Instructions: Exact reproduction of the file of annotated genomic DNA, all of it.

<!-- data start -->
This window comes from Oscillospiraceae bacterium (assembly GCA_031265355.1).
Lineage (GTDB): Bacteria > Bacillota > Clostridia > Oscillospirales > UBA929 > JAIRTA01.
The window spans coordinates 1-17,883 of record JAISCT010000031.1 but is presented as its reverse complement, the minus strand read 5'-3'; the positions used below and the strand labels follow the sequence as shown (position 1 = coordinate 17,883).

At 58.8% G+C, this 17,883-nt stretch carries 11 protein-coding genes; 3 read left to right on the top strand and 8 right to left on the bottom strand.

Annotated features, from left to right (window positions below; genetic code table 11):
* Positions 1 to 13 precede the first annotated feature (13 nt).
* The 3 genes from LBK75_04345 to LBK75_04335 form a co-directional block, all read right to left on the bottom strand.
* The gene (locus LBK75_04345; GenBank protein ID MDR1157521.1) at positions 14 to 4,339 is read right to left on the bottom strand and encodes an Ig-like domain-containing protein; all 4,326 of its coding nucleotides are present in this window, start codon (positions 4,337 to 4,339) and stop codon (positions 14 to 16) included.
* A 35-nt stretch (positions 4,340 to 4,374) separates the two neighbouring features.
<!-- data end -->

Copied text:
This window comes from Oscillospiraceae bacterium (assembly GCA_031265355.1).
Lineage (GTDB): Bacteria > Bacillota > Clostridia > Oscillospirales > UBA929 > JAIRTA01.
The window spans coordinates 1-17,883 of record JAISCT010000031.1 but is presented as its reverse complement, the minus strand read 5'-3'; the positions used below and the strand labels follow the sequence as shown (position 1 = coordinate 17,883).

At 58.8% G+C, this 17,883-nt stretch carries 11 protein-coding genes; 3 read left to right on the top strand and 8 right to left on the bottom strand.

Annotated features, from left to right (window positions below; genetic code table 11):
* Positions 1 to 13 precede the first annotated feature (13 nt).
* The 3 genes from LBK75_04345 to LBK75_04335 form a co-directional block, all read right to left on the bottom strand.
* The gene (locus LBK75_04345; GenBank protein ID MDR1157521.1) at positions 14 to 4,339 is read right to left on the bottom strand and encodes an Ig-like domain-containing protein; all 4,326 of its coding nucleotides are present in this window, start codon (positions 4,337 to 4,339) and stop codon (positions 14 to 16) included.
* A 35-nt stretch (positions 4,340 to 4,374) separates the two neighbouring features.